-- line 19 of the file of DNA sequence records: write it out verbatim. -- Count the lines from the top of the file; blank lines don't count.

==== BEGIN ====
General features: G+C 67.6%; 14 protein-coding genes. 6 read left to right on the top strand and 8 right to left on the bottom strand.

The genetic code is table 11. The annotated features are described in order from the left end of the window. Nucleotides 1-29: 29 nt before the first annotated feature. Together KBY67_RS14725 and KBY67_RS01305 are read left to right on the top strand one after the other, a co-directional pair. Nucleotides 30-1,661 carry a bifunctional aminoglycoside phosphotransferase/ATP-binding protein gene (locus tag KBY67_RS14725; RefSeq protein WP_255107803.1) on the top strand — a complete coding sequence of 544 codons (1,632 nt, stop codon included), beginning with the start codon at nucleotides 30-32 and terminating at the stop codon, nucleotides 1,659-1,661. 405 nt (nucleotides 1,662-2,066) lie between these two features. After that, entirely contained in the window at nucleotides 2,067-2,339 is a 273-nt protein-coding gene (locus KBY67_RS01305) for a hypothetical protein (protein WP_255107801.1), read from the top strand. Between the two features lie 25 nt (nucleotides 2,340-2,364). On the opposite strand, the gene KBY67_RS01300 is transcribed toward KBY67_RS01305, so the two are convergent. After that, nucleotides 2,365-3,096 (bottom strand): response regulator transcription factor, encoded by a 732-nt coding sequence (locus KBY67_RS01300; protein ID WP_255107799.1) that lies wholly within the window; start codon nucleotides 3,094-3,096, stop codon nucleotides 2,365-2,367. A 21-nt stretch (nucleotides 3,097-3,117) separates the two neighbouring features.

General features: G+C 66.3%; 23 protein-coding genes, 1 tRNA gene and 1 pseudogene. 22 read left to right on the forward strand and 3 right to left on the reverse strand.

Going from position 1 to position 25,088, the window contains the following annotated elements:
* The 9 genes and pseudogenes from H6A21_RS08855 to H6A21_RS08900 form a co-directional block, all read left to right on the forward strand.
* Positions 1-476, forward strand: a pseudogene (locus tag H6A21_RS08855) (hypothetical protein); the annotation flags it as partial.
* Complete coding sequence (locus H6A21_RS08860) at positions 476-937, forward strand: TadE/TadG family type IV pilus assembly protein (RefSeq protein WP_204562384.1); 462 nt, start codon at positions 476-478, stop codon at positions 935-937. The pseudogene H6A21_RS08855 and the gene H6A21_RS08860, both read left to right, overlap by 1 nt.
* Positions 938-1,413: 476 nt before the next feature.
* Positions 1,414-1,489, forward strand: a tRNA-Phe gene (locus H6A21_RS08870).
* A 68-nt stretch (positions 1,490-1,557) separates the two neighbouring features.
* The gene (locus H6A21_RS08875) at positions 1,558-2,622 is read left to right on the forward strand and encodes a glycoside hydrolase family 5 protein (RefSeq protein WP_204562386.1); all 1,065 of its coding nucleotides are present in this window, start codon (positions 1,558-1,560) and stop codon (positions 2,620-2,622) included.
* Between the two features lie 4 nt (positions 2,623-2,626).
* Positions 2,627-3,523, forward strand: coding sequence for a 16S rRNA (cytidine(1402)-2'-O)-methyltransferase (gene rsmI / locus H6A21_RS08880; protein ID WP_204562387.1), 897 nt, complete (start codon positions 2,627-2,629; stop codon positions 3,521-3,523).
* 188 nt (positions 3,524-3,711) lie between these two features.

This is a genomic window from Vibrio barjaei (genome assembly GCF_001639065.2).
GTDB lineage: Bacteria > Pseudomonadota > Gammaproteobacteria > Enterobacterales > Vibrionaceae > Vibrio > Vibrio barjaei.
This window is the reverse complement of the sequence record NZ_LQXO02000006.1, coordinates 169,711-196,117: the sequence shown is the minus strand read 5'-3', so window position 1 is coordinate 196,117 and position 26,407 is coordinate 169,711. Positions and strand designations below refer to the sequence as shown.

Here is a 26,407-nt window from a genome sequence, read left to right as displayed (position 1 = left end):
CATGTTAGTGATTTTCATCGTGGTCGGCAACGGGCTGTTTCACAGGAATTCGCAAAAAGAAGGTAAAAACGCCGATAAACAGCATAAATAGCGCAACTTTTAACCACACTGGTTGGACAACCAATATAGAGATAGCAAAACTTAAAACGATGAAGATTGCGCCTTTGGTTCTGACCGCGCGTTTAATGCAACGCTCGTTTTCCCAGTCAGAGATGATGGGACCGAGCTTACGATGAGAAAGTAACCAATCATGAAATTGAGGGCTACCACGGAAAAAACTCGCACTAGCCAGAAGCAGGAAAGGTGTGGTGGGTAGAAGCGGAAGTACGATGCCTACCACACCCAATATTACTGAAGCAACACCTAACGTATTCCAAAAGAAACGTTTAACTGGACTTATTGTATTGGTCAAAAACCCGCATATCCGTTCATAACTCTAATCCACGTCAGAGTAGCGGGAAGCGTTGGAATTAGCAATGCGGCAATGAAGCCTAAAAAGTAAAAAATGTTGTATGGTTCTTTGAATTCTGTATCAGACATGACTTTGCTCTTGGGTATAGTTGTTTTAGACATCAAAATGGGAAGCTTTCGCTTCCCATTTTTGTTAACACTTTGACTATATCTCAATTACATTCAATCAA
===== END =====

CATGTTAGTGATTTTCATCGTGGTCGGCAACGGGCTGTTTCACAGGAATTCGCAAAAAGAAGGTAAAAACGCCGATAAACAGCATAAATAGCGCAACTTTTAACCACACTGGTTGGACAACCAATATAGAGATAGCAAAACTTAAAACGATGAAGATTGCGCCTTTGGTTCTGACCGCGCGTTTAATGCAACGCTCGTTTTCCCAGTCAGAGATGATGGGACCGAGCTTACGATGAGAAAGTAACCAATCATGAAATTGAGGGCTACCACGGAAAAAACTCGCACTAGCCAGAAGCAGGAAAGGTGTGGTGGGTAGAAGCGGAAGTACGATGCCTACCACACCCAATATTACTGAAGCAACACCTAACGTATTCCAAAAGAAACGTTTAACTGGACTTATTGTATTGGTCAAAAACCCGCATATCCGTTCATAACTCTAATCCACGTCAGAGTAGCGGGAAGCGTTGGAATTAGCAATGCGGCAATGAAGCCTAAAAAGTAAAAAATGTTGTATGGTTCTTTGAATTCTGTATCAGACATGACTTTGCTCTTGGGTATAGTTGTTTTAGACATCAAAATGGGAAGCTTTCGCTTCCCATTTTTGTTAACACTTTGACTATATCTCAATTACATTCAATCAA